SOHD deduction is an acronym for Save-Our-Homes-Differential.
In 1992, the voters of this state passed Amendment 10 to the State
Constitution that provided for limiting increases in homestead property
valuations for ad valorem tax purposes. The ballot title was ''Homestead
Valuation Limitation'', but the grassroots initiative was known as
All persons entitled to a homestead exemption under Section 6 of Article 7 of the Florida Constitution shall have their
homesteaded property assessed at just value as of January 1 of the year
following the effective date of this amendment. The assessed value shall
change only as follows, whichever is lower:
3% of the assessment for the prior year.
The percentage change in the consumer price
Of course this limitation does not include any changes,
additions, reductions or improvements to the homesteaded property. The
limitation addressed those value increases attributable to supply and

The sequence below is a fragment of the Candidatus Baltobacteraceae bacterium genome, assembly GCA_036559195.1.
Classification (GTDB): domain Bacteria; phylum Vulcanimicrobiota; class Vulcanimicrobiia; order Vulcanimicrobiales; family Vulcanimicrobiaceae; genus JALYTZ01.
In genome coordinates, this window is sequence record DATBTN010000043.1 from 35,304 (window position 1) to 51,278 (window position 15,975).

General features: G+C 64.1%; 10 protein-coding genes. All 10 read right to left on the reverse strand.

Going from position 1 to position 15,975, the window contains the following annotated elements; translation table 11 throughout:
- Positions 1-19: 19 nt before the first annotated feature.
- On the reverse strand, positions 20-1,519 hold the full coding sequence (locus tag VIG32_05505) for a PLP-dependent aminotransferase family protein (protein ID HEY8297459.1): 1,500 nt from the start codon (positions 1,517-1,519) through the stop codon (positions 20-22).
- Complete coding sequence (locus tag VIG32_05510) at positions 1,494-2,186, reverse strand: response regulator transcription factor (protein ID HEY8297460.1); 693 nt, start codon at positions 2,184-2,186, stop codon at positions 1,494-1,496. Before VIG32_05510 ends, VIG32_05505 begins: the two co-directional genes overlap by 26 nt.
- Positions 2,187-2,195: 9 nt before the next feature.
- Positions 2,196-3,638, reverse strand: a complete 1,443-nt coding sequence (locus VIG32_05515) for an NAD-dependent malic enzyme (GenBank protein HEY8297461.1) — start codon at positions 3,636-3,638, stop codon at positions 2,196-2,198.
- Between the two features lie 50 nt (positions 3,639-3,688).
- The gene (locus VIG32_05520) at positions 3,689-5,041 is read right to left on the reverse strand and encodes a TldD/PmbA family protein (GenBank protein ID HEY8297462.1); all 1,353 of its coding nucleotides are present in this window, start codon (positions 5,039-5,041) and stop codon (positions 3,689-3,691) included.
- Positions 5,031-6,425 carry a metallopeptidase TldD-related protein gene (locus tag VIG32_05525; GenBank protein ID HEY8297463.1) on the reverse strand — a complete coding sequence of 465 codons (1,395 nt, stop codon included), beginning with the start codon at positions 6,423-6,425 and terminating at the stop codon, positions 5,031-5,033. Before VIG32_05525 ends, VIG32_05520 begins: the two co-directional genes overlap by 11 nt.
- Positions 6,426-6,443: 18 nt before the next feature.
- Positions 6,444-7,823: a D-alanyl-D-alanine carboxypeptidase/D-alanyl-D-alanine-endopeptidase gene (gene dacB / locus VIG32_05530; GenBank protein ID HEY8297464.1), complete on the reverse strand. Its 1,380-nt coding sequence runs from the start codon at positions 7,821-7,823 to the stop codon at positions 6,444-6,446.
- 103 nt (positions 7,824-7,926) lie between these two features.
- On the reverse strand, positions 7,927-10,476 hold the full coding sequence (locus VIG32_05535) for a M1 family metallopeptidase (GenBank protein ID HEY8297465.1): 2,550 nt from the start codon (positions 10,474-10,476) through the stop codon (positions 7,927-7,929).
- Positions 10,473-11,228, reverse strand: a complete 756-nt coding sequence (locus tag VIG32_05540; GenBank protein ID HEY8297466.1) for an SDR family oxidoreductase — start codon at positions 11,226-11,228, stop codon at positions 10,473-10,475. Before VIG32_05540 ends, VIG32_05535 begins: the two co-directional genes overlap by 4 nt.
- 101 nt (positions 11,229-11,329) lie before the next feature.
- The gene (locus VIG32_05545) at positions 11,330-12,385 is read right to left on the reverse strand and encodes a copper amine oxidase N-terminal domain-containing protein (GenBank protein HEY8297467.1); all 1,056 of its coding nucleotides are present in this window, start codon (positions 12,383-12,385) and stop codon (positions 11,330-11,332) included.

demand, increased replacement cost, inflation, etc.
property appraiser must still assess your homesteaded property based on
its market or just value. Therefore, since all increases except those
considered to be new construction or improvements to the property are
limited to no more than 3%, a differential is created. The value limited
by this constitutional amendment is labeled on our system as ''assessed
However, once the homesteaded property sells, the
limitation is removed and the assessed value is automatically adjusted up
to the market or just value. The new owner can file for homestead
exemption and be eligible for the Save-Our-Homes limitation in future